Social Background and Risky Demographic Behaviour. a Cross-National Analysis of the Role of Parental Education, Growing up without Both Parents and Sibling Size

Aart Liefbroer, Netherlands Interdisciplinary Demographic Institute (NIDI-KNAW)

Some demographic behaviours (e.g. teenage parenthood, teenage partnering, having a child outside a partner relationship, separation) are risky, as they may have negative consequences for future well-being. The odds of experiencing such behaviours depends on one’s family of origin. Young people from families that lack economic resources are at an increased risk of experiencing such events. The same is true for young people who grow up in a non-intact family. However, the extent to which parental background influences risky demographic behaviour may depend on the societal context. I expect that the influence of parental SES and the number of siblings is weaker in societal contexts that facilitate human agency, as such contexts buffer the lack of resources. At the same time, the influence of growing up in a non-intact family may be stronger in such contexts, as young people who have experienced parental break-up may hold more favourable attitudes towards non-traditional family behaviours and societal contexts that facilitate human agency offer better opportunities to act in accordance with such attitudes. I use data from Generation and Gender Surveys conducted in 15 countries and meta-analysis and meta-regression to examine this issue. Generally, parental SES, number of siblings and growing up in a non-intact family all increase the likelihood of experiencing risky demographic behaviours. However, in contexts that offer good opportunities for human agency (as indicated by the HDI score of a country), the positive effect of parental SES and number of siblings on risky is weaker, suggesting that the lack of resources is buffered in countries that offer good opportunities for human agency. At the same time, the consequences of not growing up with both parents on union dissolution and having a child outside a partner relationship is stronger in high HDI countries.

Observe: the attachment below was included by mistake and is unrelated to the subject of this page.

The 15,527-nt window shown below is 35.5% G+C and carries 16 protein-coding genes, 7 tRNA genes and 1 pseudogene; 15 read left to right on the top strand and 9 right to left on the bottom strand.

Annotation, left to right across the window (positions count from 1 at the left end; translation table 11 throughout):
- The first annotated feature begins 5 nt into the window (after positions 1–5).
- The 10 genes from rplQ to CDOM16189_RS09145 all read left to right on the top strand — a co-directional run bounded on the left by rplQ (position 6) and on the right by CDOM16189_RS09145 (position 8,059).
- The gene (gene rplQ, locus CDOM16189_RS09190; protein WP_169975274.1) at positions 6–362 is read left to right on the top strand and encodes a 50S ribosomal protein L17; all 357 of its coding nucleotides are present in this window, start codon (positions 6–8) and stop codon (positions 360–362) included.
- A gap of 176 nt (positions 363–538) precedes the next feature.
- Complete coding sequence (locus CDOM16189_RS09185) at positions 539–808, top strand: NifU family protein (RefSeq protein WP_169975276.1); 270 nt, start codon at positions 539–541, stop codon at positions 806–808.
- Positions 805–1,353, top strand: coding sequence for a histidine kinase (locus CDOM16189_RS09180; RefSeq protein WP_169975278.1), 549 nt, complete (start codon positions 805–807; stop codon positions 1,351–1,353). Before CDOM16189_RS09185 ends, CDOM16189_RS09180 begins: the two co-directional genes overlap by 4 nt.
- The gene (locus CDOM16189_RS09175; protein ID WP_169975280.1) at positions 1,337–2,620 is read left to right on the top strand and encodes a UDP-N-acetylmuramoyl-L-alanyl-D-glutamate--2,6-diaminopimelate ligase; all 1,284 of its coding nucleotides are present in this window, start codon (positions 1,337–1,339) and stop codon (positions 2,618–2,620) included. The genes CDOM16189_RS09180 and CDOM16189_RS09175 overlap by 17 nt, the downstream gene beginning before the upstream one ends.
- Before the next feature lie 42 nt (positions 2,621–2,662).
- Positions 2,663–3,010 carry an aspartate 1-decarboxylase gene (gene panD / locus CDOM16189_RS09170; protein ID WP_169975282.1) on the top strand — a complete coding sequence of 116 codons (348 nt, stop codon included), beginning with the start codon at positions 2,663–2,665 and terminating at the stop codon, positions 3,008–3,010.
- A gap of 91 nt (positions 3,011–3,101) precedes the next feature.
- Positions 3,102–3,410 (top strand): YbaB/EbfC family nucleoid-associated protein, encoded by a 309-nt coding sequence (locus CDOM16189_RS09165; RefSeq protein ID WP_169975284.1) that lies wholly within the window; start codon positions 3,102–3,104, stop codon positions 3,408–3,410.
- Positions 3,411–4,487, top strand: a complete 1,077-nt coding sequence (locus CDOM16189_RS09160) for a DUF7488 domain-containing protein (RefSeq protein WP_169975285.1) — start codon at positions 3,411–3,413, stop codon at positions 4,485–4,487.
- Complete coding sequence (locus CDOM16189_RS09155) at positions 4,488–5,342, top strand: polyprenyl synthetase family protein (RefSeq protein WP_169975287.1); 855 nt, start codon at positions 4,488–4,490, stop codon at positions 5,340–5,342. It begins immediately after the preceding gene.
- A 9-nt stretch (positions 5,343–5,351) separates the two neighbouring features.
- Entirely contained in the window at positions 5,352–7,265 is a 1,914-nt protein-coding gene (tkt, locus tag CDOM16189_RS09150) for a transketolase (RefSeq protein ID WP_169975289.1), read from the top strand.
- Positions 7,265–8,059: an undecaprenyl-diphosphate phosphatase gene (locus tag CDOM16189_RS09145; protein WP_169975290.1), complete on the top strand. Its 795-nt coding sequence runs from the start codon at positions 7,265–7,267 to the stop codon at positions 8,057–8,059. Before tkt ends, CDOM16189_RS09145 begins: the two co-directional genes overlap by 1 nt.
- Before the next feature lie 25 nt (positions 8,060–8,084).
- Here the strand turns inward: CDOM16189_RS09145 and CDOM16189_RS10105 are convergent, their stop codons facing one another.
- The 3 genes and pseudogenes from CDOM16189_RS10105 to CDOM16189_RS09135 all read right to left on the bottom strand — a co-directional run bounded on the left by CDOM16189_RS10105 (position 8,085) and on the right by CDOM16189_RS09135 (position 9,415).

Presented in Session 97: Childhood Experiences, Parental Investment and Intergenerational Mobility

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